The role of lgl/nk cells in surgery-induced promotion of metastasis and its attenuation by morphine

Gayle G. Page, Shamgar Beneliyahu, John C. Liebeskind

Research output: Contribution to journalArticlepeer-review

108 Scopus citations


Painful stress such as surgery has been shown both to suppress immune function and to promote metastasis, although the degree to which alterations in immunity underlies the tumor-enhancing effects of surgery remains unclear. We recently reported that an experimental laparotomy results in a twofold increase in the number of lung metastases following iv injection of MADB 106 tumor cells, a natural killer (NK)-sensitive mammary adenocarcinoma cell line, syngeneic to the Fischer 344 rats we studied, Further, the administration of an analgesic dose of morphine prevented these metastatic-enhancing effects of surgery. The aim of the present study was to investigate the role of NK cells in both the metastatic-enhancing effects of surgery and the attenuation of these effects by morphine. Using a simple 2 × 2 experimental design (surgery with anesthesia vs anesthesia only, and morphine vs vehicle), we found that surgery resulted in a decrease in both whole blood NK cytotoxic activity and number of circulating LGL/NK cells assessed 4 h postoperatively. In a second experiment involving an 18-h lung clearance assay, we used the mAb 3.2.3 to deplete rats of LGL/NK cells with the following rationale: if LGL/NK cells are necessary to mediate an event, then in their absence, that event should not occur. Normal and LGL/NK-depleted animals were assigned to the same four experimental groups, and radiolabeled MADB 106 tumor cells were injected iv 4 h after surgery. In normal animals, there was a significant interaction between surgery and morphine such that morphine attenuated the surgery-induced increase in tumor cell retention without affecting tumor cell retention in the anesthesia groups. In the LGL/NK-depleted animals, however, although the tumor-enhancing effects of surgery remained evident, morphine did not mitigate this outcome. These results suggest that: (a) both LGL/NK cell activity and other factors independent of LGL/NK cells play a role in the surgery-induced increase in tumor cell retention; and (b) LGL/NK cells play a critical role in morphine′s attenuating effects on this outcome. Finally, these results reinforce concern about the pathogenic consequences of unrelieved pain.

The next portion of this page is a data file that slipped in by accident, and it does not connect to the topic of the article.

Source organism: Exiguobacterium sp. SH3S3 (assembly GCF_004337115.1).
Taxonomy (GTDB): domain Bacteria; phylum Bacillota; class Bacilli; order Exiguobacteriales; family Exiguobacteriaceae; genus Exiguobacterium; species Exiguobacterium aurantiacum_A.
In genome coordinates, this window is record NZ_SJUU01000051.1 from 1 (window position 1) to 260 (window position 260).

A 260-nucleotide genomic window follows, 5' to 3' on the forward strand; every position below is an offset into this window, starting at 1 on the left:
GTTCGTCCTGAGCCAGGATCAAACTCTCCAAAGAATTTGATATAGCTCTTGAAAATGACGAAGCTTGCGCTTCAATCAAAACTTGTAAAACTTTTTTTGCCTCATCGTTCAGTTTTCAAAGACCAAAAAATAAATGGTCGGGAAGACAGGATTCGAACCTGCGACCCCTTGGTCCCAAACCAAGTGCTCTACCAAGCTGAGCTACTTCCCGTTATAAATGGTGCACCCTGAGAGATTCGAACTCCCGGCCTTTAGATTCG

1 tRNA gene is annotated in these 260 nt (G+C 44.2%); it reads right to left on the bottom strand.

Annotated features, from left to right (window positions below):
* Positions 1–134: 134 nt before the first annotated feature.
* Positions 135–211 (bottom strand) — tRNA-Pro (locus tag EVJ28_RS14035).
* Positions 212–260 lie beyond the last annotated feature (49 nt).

Original languageEnglish (US)
Pages (from-to)241-250
Number of pages10
JournalBrain Behavior and Immunity
Issue number3
StatePublished - Sep 1994
Externally publishedYes

ASJC Scopus subject areas

  • Immunology
  • Endocrine and Autonomic Systems
  • Behavioral Neuroscience


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